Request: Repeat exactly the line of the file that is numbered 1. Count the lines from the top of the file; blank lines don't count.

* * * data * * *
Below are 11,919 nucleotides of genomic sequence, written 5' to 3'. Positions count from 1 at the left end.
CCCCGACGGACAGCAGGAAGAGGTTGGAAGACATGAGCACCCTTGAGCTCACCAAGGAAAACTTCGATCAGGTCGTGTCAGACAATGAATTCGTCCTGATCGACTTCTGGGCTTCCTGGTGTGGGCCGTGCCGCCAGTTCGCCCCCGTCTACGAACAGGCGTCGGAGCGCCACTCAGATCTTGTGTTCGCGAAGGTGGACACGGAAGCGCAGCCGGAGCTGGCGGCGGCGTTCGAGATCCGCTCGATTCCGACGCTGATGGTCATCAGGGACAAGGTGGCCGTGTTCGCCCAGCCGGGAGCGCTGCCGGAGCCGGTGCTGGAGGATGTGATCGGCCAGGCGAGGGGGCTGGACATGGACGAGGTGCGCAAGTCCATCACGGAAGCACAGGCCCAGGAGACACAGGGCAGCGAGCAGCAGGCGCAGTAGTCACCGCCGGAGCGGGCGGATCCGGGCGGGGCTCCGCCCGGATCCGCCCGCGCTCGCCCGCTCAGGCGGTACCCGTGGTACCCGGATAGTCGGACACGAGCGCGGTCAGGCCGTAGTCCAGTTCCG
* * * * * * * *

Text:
Below are 11,919 nucleotides of genomic sequence, written 5' to 3'. Positions count from 1 at the left end.